52. 52. More composition opportunities Chain: chain several ranges together • Elements are not copied! Category of range is the weakest of all ranges Zip: span several ranges in lockstep • Needs Tuple Stride: span a range several steps at once • Iterators can’t implement it! Radial: span a range in increasing distance from its • middle (or any other point) 38 / 52 c 2009 Andrei Alexandrescu
  53. 53. How about three-iterators functions? template<class It1, It2> void copy(It1 begin, It1 end, It2 to); template<class It> void partial_sort(It begin, It mid, It end); template<class It> void rotate(It begin, It mid, It end); template<class It, class Pr> It partition(It begin, It end, Pr pred); template<class It, class Pr> It inplace_merge(It begin, It mid, It end); 39 / 52 c 2009 Andrei Alexandrescu
  54. 54. “Where there’s hardship, there’s opportunity.” – I. Meade Etop 40 / 52 c 2009 Andrei Alexandrescu
  55. 55. 3-legged algos ⇒ mixed-range algos template<class R1, class R2> R2 copy(R1 r1, R2 r2); • Spec: Copy r1 to r2, returns untouched portion of r2 vector<float> v; list<int> s; deque<double> d; copy(chain(v, s), d); 41 / 52 c 2009 Andrei Alexandrescu
  56. 56. 3-legged algos ⇒ mixed-range algos template<class R1, class R2> void partial_sort(R1 r1, R2 r2); • Spec: Partially sort the concatenation of r1 and r2 such that the smallest elements end up in r1 • You can take a vector and a deque and put the smallest elements of both in the array! vector<double> v; deque<double> d; partial_sort(v, d); 42 / 52 c 2009 Andrei Alexandrescu
  57. 57. But wait, there’s more vector<double> v1, v2; deque<double> d; partial_sort(v1, chain(v2, d)); sort(chain(v1, v2, d)); • Algorithms can now operate on any mixture of ranges seamlessly without any extra effort • Try that with iterators! 43 / 52 c 2009 Andrei Alexandrescu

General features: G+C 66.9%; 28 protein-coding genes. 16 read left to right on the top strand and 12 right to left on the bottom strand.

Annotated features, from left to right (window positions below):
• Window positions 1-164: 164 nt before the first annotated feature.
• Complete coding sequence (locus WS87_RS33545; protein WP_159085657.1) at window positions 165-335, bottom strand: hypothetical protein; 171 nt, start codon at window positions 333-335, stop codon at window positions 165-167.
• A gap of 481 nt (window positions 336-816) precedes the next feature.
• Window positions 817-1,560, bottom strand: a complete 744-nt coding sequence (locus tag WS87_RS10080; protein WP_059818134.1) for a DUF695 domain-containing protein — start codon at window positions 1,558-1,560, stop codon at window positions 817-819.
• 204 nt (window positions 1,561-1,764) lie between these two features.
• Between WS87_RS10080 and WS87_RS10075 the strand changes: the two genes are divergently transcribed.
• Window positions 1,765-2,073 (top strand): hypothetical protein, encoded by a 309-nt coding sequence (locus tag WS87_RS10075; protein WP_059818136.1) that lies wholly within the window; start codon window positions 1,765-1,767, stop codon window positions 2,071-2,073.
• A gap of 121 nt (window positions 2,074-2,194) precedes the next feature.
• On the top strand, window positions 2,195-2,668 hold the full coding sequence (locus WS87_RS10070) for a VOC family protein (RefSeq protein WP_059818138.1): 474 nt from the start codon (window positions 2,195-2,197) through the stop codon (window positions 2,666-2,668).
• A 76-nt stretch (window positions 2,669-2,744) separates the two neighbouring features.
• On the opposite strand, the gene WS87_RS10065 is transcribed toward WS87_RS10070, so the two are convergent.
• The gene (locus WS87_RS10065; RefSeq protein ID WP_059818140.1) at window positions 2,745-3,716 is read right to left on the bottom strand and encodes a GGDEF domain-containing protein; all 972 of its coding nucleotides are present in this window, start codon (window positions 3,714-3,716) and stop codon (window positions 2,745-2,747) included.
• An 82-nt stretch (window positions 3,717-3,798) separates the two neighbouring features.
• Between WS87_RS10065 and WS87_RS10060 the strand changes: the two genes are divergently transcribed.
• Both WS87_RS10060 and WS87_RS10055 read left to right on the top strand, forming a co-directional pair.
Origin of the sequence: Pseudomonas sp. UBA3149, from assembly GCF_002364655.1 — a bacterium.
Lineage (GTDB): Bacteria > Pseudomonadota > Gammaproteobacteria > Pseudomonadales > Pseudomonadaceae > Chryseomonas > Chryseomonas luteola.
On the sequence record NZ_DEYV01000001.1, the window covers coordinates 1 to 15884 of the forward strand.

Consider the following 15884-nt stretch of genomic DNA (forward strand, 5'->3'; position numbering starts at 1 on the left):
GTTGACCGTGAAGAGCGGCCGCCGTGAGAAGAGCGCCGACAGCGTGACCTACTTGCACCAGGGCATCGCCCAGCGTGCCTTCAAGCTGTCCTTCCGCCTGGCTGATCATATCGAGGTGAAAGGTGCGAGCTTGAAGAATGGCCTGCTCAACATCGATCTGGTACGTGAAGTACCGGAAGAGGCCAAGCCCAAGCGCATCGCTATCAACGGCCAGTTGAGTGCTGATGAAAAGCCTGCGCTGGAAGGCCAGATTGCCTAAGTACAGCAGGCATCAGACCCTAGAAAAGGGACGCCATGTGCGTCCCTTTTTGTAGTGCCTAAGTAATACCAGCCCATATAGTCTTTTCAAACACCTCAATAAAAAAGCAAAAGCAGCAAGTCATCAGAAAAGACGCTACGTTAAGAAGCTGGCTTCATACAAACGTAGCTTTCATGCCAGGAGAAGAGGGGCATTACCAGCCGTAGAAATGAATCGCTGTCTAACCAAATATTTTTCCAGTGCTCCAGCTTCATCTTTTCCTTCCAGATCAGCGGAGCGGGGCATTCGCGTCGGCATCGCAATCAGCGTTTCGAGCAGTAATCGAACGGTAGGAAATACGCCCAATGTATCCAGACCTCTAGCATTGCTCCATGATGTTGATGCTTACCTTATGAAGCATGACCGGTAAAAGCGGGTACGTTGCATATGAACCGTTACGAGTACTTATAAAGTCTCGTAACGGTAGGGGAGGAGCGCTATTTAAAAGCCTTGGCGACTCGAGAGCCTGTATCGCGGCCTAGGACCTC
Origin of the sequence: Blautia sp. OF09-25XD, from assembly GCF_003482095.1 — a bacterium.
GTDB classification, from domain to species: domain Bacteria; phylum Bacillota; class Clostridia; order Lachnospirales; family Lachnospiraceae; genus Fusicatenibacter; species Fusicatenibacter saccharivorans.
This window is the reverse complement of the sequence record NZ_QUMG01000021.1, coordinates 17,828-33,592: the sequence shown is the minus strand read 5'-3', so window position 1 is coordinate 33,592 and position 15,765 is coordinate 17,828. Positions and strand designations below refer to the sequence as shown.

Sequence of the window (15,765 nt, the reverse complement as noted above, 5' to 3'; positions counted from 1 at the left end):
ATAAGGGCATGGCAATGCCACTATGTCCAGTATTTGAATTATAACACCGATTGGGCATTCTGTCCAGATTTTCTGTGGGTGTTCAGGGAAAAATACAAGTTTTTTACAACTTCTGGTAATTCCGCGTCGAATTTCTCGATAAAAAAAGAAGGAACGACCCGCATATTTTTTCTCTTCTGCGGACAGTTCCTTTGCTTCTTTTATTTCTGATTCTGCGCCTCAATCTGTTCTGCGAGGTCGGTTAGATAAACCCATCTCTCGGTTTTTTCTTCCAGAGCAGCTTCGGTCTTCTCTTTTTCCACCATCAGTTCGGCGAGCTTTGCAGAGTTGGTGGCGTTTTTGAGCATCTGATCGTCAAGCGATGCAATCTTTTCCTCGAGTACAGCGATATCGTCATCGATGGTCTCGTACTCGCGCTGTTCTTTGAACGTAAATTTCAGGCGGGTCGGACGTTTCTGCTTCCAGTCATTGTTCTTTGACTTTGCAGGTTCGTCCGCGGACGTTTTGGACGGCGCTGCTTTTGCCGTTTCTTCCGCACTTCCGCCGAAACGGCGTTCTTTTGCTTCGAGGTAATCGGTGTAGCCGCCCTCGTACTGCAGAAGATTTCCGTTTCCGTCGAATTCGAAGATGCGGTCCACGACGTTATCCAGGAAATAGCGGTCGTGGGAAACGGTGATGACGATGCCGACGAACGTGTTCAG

58. 58. But wait, there’s even more vector<double> vd; vector<string> vs; // sort the two in lockstep sort(zip(vs, vd)); • Range combinators allow myriads of new uses • Possible in theory with iterators, but the syntax would explode (again) 44 / 52 c 2009 Andrei Alexandrescu
  59. 59. Output ranges • Freedom from pointer syntax allows supporting different types struct OutRange { typedef Typelist<int, double, string> Types; void put(int); void put(double); void put(string); } 45 / 52 c 2009 Andrei Alexandrescu
  60. 60. Back to copying stdin to stdout #include <...> int main() { copy(istream_range<string>(cin), ostream_range(cout, quot;nquot;)); } • Finally, a step forward: a one-liner that fits on one line1 ostream_range does not need to specify string • 1 slide limitations notwithstanding 46 / 52 c 2009 Andrei Alexandrescu
  61. 61. Infinite ranges • Notion of infinity becomes interesting with ranges • Generators, random numbers, series, . . . are infinite ranges • Infinity is a trait distinct from the five classic categories; any kind of range may be infinite • Even a random-access range may be infinite! • Statically knowing about infinity helps algorithms 47 / 52 c 2009 Andrei Alexandrescu
  62. 62. has_size • Whether a range has an efficiently computed size is another independent trait list.size, endless debate on) • (Index entry: • Even an input range can have a known size, e.g. take(100, rndgen) which takes 100 random numbers ◦ take(100, r) has length 100 if r is infinite ◦ length min(100, r.size()) if r has known length ◦ unknown length if r is finite with unknown length 48 / 52 c 2009 Andrei Alexandrescu
  63. 63. A Twist • Can <algorithm> be redone with ranges? • D’s stdlib offers a superset of <algorithm> in modules std.algorithm and std.range (google for them) • Ranges pervade D: algorithms, lazy evaluation, random numbers, higher-order functions, foreach statement. . . • Some opportunities not yet tapped—e.g. filters (input/output ranges) • Check “The Case for D” in Doctor Dobb’s Journal, coming soon 49 / 52 c 2009 Andrei Alexandrescu
  64. 64. Conclusion • Ranges are a superior abstraction • Better checking abilities (not perfect still) • Easy composition • Range-based design offers much more than a port of iterator-based functions to ranges • Exciting development taking STL one step further 50 / 52 c 2009 Andrei Alexandrescu
  65. 65. Announcement Please note: “The D Programming Language” soon to appear on Safari’s Rough Cuts. 51 / 52 c 2009 Andrei Alexandrescu
  66. 66. Andrei Alexandrescu, Ph %@! D Please note: Andrei will soon be offering training and consulting services. Contact him for details. 52 / 52 c 2009 Andrei Alexandrescu